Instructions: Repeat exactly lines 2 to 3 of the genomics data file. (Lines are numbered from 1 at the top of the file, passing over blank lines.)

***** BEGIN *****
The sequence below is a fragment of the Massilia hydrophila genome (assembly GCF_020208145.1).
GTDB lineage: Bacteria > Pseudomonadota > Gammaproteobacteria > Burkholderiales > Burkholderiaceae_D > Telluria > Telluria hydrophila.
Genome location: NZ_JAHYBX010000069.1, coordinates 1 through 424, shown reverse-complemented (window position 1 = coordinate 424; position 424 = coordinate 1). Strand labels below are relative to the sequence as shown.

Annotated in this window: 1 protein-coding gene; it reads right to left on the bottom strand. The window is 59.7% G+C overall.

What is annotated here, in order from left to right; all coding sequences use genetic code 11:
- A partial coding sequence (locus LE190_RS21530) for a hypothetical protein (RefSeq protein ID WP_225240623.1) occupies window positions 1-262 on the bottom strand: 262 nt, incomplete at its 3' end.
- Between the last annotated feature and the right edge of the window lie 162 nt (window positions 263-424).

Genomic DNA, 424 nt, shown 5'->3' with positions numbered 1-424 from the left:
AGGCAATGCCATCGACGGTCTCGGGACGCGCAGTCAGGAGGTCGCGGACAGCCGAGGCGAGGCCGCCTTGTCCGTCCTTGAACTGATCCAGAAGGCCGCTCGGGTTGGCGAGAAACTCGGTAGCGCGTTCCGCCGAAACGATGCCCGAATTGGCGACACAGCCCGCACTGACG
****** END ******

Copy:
GTDB lineage: Bacteria > Pseudomonadota > Gammaproteobacteria > Burkholderiales > Burkholderiaceae_D > Telluria > Telluria hydrophila.
Genome location: NZ_JAHYBX010000069.1, coordinates 1 through 424, shown reverse-complemented (window position 1 = coordinate 424; position 424 = coordinate 1). Strand labels below are relative to the sequence as shown.